Do you suffer Fat Ankles from Flying? With both domestic and international flights having become cheaper over the years, more and more of us are flying. Sometimes these trips can be longer than 2 hours, reaching 13 hours for a long-haul flight, which also might be followed by even more flying. Prolonged sitting, lack of movement, dehydration, pressure on the hips and hamstrings can all contribute to fat ankles from flying.
Sometimes no matter how much you try and move around, swollen ankles can still result.
So, why do we get fat ankles from flying, especially on those long trips? Is this dangerous? How do we prevent it?
Let’s start with why this happens. Whenever we are sitting for a long period of time in a plane, the muscles in our legs that are usually responsible for pumping blood and fluid back up are legs are not being used at all. Over time, this will lead to an increase in fluid and blood pooling in our lower limbs (ankles).
Additionally, on long flights in a low air pressure aircraft cabin, it is easy avoid drinking lots of water. Firstly, the stress of flights sometimes makes an alcoholic beverage a more appealing choice, and secondly a lot of people avoid too much water because they do not want to be getting up and going to the toilets on a regular basis while flying. This makes it very easy to become mildly dehydrated on airplanes. Being dehydrated can reduce your blood circulation, making it that much easier for fluid to pool in your ankles on those long flights.
Is this dangerous? The ankle swelling itself is not dangerous, however the reasons which cause it can also cause things like blood clots or deep vein thrombosis (blood clot in your calf), which can be seriously dangerous and has the potential to cause death. So although the ankle swelling itself is not a reason for concern, the reasons which caused the ankle swelling is definitely reason enough to take it seriously and take any necessary precautions to prevent it.
How do we prevent it?
- The biggest thing you can do to prevent poor circulation and subsequent ankle swelling is movement. Aim to get up on a half hourly basis (Assuming you are not asleep) for a walk around the cabin. Aim to be up walking for at least 3-5 minutes each time.
- It is crucial to stay hydrated. This means drinking water before and during the flights. Even if you are having a glass of wine or a beer, try and also have a bottle of water on the go as well.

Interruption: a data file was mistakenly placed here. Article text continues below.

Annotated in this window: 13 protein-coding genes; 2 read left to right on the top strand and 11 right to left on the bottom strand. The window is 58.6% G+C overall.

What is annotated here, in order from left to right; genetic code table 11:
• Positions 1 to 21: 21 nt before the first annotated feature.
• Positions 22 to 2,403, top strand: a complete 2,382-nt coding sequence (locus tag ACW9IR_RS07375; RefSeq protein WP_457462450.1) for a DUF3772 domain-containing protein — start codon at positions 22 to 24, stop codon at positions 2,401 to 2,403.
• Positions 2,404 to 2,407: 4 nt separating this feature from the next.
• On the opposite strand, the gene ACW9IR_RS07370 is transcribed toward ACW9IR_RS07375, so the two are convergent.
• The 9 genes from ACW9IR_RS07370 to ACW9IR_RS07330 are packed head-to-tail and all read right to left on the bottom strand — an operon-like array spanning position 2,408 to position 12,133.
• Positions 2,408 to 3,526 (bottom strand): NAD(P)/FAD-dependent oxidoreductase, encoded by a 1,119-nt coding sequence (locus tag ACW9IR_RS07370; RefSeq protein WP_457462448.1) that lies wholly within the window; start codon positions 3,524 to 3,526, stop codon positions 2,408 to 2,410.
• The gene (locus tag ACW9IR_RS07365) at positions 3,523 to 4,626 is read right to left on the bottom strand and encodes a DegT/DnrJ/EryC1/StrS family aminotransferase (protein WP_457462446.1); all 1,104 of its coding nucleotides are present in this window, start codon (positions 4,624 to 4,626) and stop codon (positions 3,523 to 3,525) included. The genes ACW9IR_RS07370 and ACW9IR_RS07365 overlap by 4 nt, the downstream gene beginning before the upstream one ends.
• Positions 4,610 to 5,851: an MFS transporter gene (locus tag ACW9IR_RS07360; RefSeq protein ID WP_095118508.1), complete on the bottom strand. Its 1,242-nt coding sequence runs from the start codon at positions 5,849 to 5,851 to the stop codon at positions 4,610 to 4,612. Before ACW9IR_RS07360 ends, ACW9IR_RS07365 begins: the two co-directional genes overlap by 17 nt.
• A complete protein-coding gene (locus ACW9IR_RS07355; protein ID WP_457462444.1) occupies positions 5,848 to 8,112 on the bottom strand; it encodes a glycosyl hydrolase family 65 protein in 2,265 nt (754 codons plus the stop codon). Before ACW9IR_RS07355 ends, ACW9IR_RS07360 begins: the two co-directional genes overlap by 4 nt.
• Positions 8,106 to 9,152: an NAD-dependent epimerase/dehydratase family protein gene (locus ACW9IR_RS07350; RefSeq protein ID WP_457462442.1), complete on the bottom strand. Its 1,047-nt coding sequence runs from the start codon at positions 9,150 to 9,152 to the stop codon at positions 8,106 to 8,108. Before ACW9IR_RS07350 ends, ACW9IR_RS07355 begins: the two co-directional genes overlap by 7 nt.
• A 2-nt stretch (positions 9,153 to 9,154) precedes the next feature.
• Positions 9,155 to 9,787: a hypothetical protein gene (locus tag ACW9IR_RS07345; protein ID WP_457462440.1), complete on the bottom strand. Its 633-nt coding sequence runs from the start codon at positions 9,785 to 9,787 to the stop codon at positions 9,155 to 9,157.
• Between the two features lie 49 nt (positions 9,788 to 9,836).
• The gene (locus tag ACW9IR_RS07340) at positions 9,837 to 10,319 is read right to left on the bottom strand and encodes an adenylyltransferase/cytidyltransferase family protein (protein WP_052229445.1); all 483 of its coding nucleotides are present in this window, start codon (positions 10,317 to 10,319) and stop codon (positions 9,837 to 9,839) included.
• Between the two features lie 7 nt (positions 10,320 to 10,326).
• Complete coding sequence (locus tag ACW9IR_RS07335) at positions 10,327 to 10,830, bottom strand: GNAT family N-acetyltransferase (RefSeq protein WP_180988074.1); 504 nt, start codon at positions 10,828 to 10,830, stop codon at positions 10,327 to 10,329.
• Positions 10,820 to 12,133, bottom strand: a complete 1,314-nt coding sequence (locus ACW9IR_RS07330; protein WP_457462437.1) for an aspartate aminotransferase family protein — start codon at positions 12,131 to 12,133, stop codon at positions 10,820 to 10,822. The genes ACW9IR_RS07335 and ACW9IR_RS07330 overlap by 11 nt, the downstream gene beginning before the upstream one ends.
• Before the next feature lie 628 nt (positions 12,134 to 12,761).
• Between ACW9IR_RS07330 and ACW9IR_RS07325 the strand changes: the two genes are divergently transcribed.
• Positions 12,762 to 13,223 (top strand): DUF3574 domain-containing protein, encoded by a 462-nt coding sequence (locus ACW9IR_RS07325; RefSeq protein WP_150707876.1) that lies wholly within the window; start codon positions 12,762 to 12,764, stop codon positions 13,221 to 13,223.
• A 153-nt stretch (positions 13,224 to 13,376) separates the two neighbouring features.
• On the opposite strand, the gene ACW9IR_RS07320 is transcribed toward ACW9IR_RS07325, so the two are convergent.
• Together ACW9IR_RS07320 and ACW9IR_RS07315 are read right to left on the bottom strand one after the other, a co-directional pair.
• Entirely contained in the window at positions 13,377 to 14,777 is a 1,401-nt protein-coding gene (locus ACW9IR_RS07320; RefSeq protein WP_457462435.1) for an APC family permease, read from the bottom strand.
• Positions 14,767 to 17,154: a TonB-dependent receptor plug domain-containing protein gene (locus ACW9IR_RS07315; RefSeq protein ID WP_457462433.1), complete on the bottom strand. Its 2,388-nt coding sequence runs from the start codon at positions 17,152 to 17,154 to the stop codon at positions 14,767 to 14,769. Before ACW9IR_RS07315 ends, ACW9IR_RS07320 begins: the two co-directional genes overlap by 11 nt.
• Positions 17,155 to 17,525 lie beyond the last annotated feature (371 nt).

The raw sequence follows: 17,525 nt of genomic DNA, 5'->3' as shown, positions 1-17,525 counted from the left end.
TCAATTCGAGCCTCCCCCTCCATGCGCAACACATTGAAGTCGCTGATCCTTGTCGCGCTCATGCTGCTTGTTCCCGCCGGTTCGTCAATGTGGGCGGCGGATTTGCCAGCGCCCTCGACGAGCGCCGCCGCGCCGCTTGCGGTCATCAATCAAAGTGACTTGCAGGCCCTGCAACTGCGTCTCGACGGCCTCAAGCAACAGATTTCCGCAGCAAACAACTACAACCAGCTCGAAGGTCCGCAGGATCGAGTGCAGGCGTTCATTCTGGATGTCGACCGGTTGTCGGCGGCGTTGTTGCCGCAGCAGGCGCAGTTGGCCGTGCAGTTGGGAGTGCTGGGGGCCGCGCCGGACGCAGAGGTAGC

- It is important to keep your feet and legs moving as much as possible even while you are seated. Pump your ankles from side to side and up and down on a regular basis.
- Some people wear compression stockings while flying to prevent blood clots in their legs. There is evidence suggesting that wearing these stockings can significantly reduce your chance of a blood clot which is great, however it is important to remember that stockings are NOT a substitute for any other of the above precautionary measures, most importantly exercise and frequent movement on a plane.
- There is research that suggests taking aspirin during your flight slightly thins the blood, reducing the chance of deep vein thrombosis and swelling. However, we strongly recommend checking with your doctor before flying if this is right for you.
- Holding or placing your feet above your heart is obviously a great way to keep the blood from pooling in your feet and ankles. If you can, see if you can lift your knees and legs up high, placing them on the seat in front of you – obviously trying not to annoy the passenger in front of you. Handstands in the space outside the toilets or galley is also a fun way to get the blood moving – don’t knock over the food cart!
- After your flight, when finally somewhere you can lie down, put your legs up the wall. This is awesome to drain the legs lymphatic system, encourage oxygenated blood to circulate up the legs and feet.
- Post-flight massage is also a great way to alleviate any swelling. You could do this yourself, or find somewhere close by that you can walk to. The gentle practice of just walking will also assist the body in circulating the blood.
Of course if the swelling doesn’t go down and/or you’re feeling any discomfort or pain, visit a health care practitioner as soon as you can. We’re also here to help, either with some specific treatment before or after you fly. All of our Physios are very well versed in the affects of flying, and are ready to help you make you feel amazing any time you need.